Like Jane Goodall, the legendary researcher of chimpanzee behavior, entering her field research site in Africa, another academic researcher has just crossed the magical divide separating the safety of her academic life from the, so called, “real” life. Now, armed with a clipboard and a pen, she sits quietly in an office chair, surrounded by a local firm’s population of males and females. The employees.
They are busy with themselves. The researcher almost succeeded in blending with the group. They seem not to notice her presence, but still she reminds himself “No sudden movements!”, as not to interfere with the natural order of things and thus taint the project by what is known as “the observer effect”. To be subjected to reinvention, the employee organizational behavior, the usual menu of leadership styles and teamwork patterns, must be observed and described in its natural environment and its natural expression. Warts and all.
Several times during the day the individuals aggregate around the place where the water source is located. These random meetings provide opportunities for strengthening social interactions and, probably, help dominants maintain the status quo, for it always is in need of maintaining. For example, a young buck, a freshly matured male, tries to assert his social status by presenting to the rest of the population a new tool, the operation of which is not easily accessible to the older males. They watch his nimble fingers effortlessly moving the cursor on the screen during his presentation of a new and complicated software package. A new generation is clearly poised to take over.
During a ritualized ceremony, organized by another young individual on the occasion of her birthday, all other members of the pack were offered food items (clearly to reduce potential acts of aggression), but not until they all sang, in unison and a capella, a loud song. The functional significance of this social custom has yet to be ascertained, although one may speculate that such behavior evolved to deter predators (read: auditors) and ensure safety of the population.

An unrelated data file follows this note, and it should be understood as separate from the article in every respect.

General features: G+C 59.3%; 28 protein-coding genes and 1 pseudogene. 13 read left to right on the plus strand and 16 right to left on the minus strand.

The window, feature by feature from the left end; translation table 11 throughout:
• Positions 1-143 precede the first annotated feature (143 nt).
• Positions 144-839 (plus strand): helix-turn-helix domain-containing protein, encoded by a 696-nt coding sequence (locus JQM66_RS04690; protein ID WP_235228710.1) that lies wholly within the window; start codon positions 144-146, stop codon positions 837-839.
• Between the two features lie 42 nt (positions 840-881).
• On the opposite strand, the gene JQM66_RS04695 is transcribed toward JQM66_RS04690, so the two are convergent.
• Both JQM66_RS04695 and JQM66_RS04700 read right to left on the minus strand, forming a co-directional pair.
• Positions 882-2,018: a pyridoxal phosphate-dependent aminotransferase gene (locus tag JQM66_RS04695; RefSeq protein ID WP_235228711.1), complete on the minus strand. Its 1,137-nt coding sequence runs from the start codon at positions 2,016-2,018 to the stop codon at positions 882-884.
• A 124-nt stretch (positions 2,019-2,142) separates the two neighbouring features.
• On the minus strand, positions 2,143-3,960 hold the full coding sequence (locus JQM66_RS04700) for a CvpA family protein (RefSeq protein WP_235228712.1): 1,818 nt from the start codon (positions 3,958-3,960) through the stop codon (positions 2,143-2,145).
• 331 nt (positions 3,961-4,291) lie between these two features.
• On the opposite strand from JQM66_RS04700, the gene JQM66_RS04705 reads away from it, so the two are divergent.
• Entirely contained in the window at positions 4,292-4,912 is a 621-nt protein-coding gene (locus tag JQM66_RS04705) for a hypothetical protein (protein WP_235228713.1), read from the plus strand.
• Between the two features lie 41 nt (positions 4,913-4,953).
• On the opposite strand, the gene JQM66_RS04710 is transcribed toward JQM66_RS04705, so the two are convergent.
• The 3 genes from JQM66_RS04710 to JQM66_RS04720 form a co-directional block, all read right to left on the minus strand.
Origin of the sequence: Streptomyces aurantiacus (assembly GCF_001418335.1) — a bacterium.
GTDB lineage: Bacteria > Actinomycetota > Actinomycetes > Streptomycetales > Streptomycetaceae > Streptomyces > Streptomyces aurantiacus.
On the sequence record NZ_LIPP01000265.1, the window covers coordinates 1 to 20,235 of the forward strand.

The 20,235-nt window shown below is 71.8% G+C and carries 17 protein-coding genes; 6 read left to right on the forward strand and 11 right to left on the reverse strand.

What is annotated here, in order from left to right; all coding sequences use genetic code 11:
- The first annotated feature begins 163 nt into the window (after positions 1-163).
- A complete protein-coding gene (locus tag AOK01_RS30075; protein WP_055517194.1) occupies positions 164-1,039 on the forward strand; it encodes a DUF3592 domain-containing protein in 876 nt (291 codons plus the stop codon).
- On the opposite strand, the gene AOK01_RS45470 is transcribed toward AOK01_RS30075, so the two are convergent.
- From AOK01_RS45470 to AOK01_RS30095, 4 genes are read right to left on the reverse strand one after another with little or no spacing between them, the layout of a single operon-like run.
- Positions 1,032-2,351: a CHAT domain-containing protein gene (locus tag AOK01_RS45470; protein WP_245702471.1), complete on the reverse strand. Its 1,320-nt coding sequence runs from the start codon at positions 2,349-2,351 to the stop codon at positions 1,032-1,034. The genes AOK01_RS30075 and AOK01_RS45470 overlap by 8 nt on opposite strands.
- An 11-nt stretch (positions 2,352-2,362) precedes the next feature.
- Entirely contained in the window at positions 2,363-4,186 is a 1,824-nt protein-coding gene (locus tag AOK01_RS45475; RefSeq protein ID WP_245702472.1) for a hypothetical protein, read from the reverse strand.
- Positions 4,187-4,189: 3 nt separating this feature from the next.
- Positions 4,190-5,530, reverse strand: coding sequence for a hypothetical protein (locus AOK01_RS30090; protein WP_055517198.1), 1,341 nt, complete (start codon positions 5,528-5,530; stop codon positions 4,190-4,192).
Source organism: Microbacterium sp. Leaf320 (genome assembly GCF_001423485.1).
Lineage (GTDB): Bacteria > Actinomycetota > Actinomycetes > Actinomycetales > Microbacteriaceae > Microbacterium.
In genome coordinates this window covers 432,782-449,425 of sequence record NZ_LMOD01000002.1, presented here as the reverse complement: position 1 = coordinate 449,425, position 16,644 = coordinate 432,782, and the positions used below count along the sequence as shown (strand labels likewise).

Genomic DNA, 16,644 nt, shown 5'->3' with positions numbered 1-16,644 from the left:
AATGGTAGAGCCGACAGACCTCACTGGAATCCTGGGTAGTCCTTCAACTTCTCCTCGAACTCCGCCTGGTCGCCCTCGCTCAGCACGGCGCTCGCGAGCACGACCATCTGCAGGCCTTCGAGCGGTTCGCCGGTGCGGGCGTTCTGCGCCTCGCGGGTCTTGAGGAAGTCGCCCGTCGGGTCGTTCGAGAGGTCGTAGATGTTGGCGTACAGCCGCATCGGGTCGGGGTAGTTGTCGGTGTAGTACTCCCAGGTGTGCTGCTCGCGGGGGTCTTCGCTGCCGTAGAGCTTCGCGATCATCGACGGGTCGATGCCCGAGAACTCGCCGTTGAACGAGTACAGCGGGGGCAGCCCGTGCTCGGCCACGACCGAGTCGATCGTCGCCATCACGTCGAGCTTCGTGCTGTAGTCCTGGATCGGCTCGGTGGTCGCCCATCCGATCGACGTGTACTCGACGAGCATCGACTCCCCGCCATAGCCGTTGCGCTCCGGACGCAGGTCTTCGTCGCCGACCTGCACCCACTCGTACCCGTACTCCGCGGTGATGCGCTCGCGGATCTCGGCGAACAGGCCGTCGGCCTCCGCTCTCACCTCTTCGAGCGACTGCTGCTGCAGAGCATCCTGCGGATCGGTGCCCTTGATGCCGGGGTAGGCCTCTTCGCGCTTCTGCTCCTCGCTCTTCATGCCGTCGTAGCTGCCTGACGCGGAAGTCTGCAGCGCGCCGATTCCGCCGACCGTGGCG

Some behaviors, known as very effective agents for strengthening social bonds, are surprisingly rare in this population: mutual grooming and removal of skin parasites, or sharing regurgitated food, are virtually nonexistent. At least in the presence of the researcher. Sporadic bodily contacts through the proverbial and nonsexual “pat on the back” may occasionally be observed. In spite of this, or thanks to it, social capital seems to be healthy and all individuals seem to be genuinely happy to come to work.
However, it does not make the researcher’s work any less stressful. When distributing her surveys, the researcher assumes, a priori, a nonthreatening or even submissive pose and uses self-deprecating humor. This always works in reducing potential aggression or resentment and then the researcher is happy: special moments occur when she strikes brief but friendly conversations with some of the individuals. And so, hours turn into days, days into months, and finally an academic publication will see the light of day. And begins its march to academic oblivion…
It is, therefore, crucial that the culmination of the entire research process should be to traverse the academia-industry barrier for the second time, in the opposite direction, to bring the knowledge back to where the data originated. Any researcher should strive to make time for this last step. The researcher must explain to the company managers not only what the employees actually do in the workplace but why they do what they do. That is when the academic research becomes relevant and contributes to the process of business reinvention.
Michal Jasienski, writing from the Center for Innovatics, Nowy Sacz Business School – National-Louis University, Poland.